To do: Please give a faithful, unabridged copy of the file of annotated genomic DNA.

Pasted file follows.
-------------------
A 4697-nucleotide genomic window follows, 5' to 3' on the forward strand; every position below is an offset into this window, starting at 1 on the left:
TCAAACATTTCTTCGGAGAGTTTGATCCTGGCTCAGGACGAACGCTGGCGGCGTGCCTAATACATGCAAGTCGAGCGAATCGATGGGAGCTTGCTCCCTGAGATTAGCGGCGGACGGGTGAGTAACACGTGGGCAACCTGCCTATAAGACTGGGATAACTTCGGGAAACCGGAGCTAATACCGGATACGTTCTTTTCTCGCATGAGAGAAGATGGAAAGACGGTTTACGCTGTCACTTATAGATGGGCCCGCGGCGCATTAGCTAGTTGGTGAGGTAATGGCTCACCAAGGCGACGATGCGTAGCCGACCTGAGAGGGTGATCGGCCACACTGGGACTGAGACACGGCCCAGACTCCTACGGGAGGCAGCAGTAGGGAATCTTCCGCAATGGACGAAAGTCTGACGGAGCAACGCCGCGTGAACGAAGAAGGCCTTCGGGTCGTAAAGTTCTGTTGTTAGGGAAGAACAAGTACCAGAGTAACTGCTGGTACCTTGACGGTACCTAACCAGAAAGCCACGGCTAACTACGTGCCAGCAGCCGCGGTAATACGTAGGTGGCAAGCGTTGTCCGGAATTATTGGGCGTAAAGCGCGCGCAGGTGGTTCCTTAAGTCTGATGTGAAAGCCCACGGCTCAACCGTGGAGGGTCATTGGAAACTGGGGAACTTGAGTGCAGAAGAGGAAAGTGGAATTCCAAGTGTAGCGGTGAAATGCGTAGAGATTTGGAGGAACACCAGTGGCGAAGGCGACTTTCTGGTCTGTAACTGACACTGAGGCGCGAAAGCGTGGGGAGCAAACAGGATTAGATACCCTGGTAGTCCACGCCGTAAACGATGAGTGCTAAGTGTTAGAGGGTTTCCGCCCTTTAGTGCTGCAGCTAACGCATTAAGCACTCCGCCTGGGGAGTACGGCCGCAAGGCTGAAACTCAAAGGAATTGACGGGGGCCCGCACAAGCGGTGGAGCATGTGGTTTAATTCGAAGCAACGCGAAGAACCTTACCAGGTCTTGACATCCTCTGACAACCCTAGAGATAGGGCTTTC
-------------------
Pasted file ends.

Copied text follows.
A 4697-nucleotide genomic window follows, 5' to 3' on the forward strand; every position below is an offset into this window, starting at 1 on the left:
TCAAACATTTCTTCGGAGAGTTTGATCCTGGCTCAGGACGAACGCTGGCGGCGTGCCTAATACATGCAAGTCGAGCGAATCGATGGGAGCTTGCTCCCTGAGATTAGCGGCGGACGGGTGAGTAACACGTGGGCAACCTGCCTATAAGACTGGGATAACTTCGGGAAACCGGAGCTAATACCGGATACGTTCTTTTCTCGCATGAGAGAAGATGGAAAGACGGTTTACGCTGTCACTTATAGATGGGCCCGCGGCGCATTAGCTAGTTGGTGAGGTAATGGCTCACCAAGGCGACGATGCGTAGCCGACCTGAGAGGGTGATCGGCCACACTGGGACTGAGACACGGCCCAGACTCCTACGGGAGGCAGCAGTAGGGAATCTTCCGCAATGGACGAAAGTCTGACGGAGCAACGCCGCGTGAACGAAGAAGGCCTTCGGGTCGTAAAGTTCTGTTGTTAGGGAAGAACAAGTACCAGAGTAACTGCTGGTACCTTGACGGTACCTAACCAGAAAGCCACGGCTAACTACGTGCCAGCAGCCGCGGTAATACGTAGGTGGCAAGCGTTGTCCGGAATTATTGGGCGTAAAGCGCGCGCAGGTGGTTCCTTAAGTCTGATGTGAAAGCCCACGGCTCAACCGTGGAGGGTCATTGGAAACTGGGGAACTTGAGTGCAGAAGAGGAAAGTGGAATTCCAAGTGTAGCGGTGAAATGCGTAGAGATTTGGAGGAACACCAGTGGCGAAGGCGACTTTCTGGTCTGTAACTGACACTGAGGCGCGAAAGCGTGGGGAGCAAACAGGATTAGATACCCTGGTAGTCCACGCCGTAAACGATGAGTGCTAAGTGTTAGAGGGTTTCCGCCCTTTAGTGCTGCAGCTAACGCATTAAGCACTCCGCCTGGGGAGTACGGCCGCAAGGCTGAAACTCAAAGGAATTGACGGGGGCCCGCACAAGCGGTGGAGCATGTGGTTTAATTCGAAGCAACGCGAAGAACCTTACCAGGTCTTGACATCCTCTGACAACCCTAGAGATAGGGCTTTC